Toward Ethical Applications of Artificial Intelligence: Understanding Current Uses of Facial Recognition Technology and Advancing Bias Mitigation Strategies
Fordyce, Alie Jean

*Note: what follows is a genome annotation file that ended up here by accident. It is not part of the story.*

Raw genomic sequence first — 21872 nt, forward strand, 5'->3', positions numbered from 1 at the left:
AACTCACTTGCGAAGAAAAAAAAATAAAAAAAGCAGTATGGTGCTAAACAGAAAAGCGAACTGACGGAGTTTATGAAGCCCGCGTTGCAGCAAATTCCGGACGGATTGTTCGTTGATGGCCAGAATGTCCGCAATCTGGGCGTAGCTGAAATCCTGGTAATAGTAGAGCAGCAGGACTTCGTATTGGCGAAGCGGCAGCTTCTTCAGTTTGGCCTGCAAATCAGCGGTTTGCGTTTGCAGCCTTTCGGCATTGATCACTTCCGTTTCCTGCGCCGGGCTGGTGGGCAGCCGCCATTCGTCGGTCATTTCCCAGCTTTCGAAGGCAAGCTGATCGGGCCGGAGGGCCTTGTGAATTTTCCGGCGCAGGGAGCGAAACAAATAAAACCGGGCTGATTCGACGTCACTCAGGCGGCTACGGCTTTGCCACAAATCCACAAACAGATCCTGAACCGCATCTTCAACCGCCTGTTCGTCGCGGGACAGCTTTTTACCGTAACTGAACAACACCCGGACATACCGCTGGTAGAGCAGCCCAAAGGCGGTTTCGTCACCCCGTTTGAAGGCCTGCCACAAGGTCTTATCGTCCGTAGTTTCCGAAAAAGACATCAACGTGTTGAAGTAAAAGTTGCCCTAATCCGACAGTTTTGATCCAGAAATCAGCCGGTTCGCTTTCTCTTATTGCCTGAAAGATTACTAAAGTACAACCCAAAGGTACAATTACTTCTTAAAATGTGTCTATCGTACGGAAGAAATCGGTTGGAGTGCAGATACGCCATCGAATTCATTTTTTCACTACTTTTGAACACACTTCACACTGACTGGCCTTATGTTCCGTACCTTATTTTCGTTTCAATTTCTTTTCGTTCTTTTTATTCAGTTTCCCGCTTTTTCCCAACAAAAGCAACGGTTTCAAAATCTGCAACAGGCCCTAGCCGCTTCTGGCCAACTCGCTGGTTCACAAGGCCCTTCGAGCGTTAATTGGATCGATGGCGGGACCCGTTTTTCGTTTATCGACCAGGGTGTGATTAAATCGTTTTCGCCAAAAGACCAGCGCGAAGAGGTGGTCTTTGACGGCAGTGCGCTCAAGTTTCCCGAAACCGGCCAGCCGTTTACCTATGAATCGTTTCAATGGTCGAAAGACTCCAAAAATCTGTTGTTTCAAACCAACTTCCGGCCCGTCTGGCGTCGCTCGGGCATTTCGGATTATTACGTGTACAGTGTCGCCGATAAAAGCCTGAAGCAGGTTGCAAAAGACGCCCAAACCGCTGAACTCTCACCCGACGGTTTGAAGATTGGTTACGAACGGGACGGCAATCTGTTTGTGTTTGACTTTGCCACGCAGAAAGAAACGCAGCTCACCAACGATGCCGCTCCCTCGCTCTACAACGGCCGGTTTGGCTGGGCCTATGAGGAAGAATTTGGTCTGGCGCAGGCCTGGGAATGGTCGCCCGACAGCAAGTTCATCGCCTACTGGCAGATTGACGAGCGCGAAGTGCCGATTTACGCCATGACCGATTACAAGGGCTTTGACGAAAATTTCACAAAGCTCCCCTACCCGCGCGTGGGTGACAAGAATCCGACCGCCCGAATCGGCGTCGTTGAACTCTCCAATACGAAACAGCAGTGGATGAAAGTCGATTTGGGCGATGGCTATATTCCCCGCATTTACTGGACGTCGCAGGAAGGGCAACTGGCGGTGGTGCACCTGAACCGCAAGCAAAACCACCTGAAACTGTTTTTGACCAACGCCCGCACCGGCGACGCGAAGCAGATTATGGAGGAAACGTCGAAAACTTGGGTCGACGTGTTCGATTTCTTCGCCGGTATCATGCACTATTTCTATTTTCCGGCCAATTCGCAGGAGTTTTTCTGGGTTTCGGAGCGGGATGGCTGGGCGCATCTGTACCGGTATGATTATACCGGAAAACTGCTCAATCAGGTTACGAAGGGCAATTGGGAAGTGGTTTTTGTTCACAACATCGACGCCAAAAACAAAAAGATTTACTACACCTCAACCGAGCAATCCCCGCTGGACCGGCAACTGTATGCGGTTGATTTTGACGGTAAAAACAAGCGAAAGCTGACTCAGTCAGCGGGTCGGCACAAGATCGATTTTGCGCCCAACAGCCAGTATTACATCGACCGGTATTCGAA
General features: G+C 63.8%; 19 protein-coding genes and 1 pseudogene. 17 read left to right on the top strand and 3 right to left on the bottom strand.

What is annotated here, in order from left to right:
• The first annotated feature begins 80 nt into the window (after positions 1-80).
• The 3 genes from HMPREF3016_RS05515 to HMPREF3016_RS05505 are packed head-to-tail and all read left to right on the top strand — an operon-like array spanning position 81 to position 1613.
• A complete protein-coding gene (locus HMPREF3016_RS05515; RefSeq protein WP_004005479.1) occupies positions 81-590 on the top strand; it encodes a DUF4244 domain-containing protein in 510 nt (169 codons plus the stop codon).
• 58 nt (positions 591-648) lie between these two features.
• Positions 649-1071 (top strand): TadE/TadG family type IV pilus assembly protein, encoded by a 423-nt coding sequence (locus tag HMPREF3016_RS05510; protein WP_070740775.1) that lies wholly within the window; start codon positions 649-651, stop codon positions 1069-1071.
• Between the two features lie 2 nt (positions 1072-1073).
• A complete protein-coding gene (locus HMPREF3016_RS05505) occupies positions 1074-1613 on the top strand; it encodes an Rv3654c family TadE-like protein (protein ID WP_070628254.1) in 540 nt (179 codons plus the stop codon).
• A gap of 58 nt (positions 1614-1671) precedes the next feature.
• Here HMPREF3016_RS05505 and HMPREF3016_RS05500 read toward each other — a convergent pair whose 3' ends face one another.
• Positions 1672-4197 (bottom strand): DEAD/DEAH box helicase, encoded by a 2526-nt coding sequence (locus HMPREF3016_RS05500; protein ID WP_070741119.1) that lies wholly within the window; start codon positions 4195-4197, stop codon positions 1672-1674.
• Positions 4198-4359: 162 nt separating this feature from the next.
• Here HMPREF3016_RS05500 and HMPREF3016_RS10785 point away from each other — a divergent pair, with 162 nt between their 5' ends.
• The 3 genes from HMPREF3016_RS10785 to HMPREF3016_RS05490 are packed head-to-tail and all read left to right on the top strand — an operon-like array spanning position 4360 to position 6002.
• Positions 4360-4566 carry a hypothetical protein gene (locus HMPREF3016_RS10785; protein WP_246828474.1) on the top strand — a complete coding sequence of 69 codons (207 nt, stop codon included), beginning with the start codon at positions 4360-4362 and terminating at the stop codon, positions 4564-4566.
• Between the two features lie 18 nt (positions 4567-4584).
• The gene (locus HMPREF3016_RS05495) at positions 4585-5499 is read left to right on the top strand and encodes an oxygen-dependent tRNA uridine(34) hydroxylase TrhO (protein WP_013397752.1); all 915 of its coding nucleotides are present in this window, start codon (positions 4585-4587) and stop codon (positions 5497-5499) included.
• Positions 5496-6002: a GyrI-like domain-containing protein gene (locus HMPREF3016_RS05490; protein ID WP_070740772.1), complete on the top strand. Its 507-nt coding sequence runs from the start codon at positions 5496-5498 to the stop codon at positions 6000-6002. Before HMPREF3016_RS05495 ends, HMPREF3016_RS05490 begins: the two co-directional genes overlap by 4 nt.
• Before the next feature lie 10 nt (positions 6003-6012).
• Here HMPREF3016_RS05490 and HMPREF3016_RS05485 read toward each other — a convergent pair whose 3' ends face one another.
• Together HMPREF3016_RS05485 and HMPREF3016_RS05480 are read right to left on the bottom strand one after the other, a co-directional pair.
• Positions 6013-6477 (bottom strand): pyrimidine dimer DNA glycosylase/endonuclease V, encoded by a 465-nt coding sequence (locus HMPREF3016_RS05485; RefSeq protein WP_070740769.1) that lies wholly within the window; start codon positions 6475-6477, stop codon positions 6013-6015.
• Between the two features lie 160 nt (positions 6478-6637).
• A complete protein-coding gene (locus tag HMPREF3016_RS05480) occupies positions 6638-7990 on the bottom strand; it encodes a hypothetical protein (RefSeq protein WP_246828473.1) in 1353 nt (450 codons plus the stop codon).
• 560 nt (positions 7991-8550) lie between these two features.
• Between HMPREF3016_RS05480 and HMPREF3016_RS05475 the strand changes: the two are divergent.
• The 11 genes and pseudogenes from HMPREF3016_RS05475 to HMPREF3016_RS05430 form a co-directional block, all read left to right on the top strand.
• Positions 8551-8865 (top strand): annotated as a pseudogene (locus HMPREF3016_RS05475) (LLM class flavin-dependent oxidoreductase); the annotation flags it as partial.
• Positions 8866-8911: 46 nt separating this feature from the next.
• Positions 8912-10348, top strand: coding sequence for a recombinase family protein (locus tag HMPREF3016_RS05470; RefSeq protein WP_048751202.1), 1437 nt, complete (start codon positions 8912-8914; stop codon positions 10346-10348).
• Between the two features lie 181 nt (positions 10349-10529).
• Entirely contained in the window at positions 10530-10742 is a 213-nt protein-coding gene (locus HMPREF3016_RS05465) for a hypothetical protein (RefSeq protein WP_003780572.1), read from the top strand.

Facial recognition technology (FRT) is a biometric software-based tool that mathematically maps and analyzes an individual’s facial features for the purpose of making identifying conclusions from photographs and video. FRT is being implemented throughout society at a rapid rate as the tool offers significant economic benefits for identification processes and policing. In spite of FRT’s benefits its broadening implementation comes with significant risk to society, as the potential for misuse or identification errors and bias with FRT can lead to large-scale violation of individual’s civil and human rights. The key risks using FRT come from two sources: first, FRT uses curated facial datasets for training, it has been shown that labeling errors and lack of diverse facial demographics in the datasets leads to poorly trained and error-prone outcomes with regard to underrepresented groups. Second, there are only limited regulatory frameworks and ethical standards of use for FRT, leading to situations where FRT is either misused or extended beyond its practical utility, leading to violation of individual privacy and legal assemble rights and the perpetuation of cultural bias. The legal and ethical issues surrounding FRT have come under scrutiny in recent years following increased public awareness from mainstream media reports on the use of FRT in large-scale protest events and in law enforcement use cases. Currently, there are a few examples of state-level regulation and industry self-regulation through guiding ethical principles that restrict and monitor the use of FRT in both government and industry applications. These minimal and isolated forms of regulation leave tremendous gaps in the effective and ethical implementation of FRT, leaving ample room for unregulated and unethical use cases. This thesis primarily aims to advance promising bias mitigation strategies. The key recommendations made are: 1) education for users and increased engagement by stakeholders, 2) comprehensive guidelines that can lead to federal regulation, and 3) a push towards explainable AI. FRT regulation has become a controversial and increasingly challenging task; the time for urgency and regulation is now in order to put a halt to the negative consequences of the technology as it currently exists.
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